Study: Living in Cities Cause Psychotic Symptoms

Posted on May 14, 2016

A new study from researchers at Duke University and King's College London says that living in neighbourhoods with high crime rates and low social cohesion can cause psychotic symptoms among urban children. The study, published in the journal Schizophrenia Bulletin, cites that children in urban areas are 7.4 percent more likely to suffer from at least one of the symptoms by age 12, compared to 4.4 percent chances of those residing in non-urban locations.

The symptoms include hearing or seeing things that others people do not experience, paranoid thoughts, and believing people can read other minds. According to Duke University’s Associate Professor of psychology and public policy Candice Odgers, the findings can help identify which neighbourhoods can cause mental health problems.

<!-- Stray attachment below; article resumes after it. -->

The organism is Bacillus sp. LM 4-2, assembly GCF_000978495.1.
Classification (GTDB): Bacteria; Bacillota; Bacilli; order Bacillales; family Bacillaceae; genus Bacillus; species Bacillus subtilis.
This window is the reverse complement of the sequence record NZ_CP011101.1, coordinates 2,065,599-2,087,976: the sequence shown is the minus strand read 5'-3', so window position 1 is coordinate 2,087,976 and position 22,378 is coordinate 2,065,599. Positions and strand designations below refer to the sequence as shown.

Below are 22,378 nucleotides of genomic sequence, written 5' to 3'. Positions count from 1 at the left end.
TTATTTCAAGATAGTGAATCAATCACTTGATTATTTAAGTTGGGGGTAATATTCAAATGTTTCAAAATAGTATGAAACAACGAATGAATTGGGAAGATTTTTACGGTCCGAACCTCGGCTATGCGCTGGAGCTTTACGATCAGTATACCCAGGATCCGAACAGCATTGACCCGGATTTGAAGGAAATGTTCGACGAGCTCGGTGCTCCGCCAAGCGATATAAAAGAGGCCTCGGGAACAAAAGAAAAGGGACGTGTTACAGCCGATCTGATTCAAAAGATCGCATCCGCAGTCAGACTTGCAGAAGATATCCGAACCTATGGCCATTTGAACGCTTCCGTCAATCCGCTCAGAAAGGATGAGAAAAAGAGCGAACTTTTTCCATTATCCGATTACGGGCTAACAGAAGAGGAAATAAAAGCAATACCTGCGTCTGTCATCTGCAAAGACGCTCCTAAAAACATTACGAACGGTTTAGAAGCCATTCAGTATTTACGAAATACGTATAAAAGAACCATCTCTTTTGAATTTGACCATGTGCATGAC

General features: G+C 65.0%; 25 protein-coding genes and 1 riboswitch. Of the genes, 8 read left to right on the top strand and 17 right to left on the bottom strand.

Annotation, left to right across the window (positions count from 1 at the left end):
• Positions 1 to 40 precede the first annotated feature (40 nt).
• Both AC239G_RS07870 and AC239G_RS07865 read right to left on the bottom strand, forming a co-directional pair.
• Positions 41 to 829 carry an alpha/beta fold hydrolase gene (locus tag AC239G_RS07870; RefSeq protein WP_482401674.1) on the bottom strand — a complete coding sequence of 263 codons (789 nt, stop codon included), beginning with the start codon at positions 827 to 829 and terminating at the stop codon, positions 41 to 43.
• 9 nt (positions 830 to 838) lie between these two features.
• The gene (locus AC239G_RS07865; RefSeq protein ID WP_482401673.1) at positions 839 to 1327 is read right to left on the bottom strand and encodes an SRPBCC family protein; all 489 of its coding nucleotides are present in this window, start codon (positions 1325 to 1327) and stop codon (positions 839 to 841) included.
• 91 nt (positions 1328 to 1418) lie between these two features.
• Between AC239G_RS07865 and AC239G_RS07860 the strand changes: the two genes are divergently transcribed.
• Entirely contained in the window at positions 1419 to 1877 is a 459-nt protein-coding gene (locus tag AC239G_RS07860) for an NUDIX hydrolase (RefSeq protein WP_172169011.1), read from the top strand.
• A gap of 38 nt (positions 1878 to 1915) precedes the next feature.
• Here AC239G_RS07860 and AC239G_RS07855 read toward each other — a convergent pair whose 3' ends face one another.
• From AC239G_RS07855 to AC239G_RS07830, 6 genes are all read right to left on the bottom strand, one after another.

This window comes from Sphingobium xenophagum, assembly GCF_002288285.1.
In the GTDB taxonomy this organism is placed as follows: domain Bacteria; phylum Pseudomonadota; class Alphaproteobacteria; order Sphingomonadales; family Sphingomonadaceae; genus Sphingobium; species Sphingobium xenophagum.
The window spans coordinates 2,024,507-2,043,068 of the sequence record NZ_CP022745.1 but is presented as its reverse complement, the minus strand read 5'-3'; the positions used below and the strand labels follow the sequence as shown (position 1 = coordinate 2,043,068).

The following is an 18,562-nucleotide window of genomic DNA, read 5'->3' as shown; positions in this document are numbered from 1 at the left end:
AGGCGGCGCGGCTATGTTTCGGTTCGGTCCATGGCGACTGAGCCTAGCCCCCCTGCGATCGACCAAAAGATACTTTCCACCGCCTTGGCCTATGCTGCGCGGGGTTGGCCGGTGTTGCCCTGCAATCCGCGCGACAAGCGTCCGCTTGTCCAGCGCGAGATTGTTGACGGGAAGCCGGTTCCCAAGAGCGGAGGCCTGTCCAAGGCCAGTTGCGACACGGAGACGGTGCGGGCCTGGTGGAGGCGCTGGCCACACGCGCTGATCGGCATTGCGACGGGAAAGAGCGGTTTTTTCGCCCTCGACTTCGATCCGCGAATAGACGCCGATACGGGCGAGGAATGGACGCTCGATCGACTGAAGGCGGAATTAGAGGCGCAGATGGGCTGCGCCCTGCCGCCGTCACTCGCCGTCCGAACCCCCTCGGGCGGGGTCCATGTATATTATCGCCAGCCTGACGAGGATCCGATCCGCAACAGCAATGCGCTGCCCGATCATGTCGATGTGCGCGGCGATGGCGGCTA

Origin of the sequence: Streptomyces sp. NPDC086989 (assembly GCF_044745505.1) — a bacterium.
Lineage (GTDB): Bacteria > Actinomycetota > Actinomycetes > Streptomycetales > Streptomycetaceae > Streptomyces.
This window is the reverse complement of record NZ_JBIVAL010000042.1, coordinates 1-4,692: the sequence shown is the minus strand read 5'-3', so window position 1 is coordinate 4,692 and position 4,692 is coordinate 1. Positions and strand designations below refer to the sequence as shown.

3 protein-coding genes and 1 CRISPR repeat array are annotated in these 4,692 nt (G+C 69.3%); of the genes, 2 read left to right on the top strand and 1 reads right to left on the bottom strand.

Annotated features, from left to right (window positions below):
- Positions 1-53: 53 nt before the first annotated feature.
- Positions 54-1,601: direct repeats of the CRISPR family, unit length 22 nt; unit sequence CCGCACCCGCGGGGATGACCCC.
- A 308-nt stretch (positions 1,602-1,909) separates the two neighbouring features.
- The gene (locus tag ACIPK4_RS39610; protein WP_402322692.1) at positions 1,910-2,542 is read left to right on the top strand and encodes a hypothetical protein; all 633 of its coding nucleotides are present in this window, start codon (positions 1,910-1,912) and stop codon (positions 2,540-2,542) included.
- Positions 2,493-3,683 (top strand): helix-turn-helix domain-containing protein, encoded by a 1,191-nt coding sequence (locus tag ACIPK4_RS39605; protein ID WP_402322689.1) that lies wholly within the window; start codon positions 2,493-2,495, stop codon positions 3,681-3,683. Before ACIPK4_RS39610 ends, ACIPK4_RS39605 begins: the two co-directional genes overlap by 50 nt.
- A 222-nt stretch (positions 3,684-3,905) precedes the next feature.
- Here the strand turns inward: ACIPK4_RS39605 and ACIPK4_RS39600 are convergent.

They found that children in urban areas are two times more likely to suffer from psychotic symptoms than children in non-urban areas. The researchers assert that experiencing psychotic symptoms do not necessarily mean that a person will suffer from mental health disorders in the future. In other words, children grow out of these symptoms.

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Source material from Australian Network News

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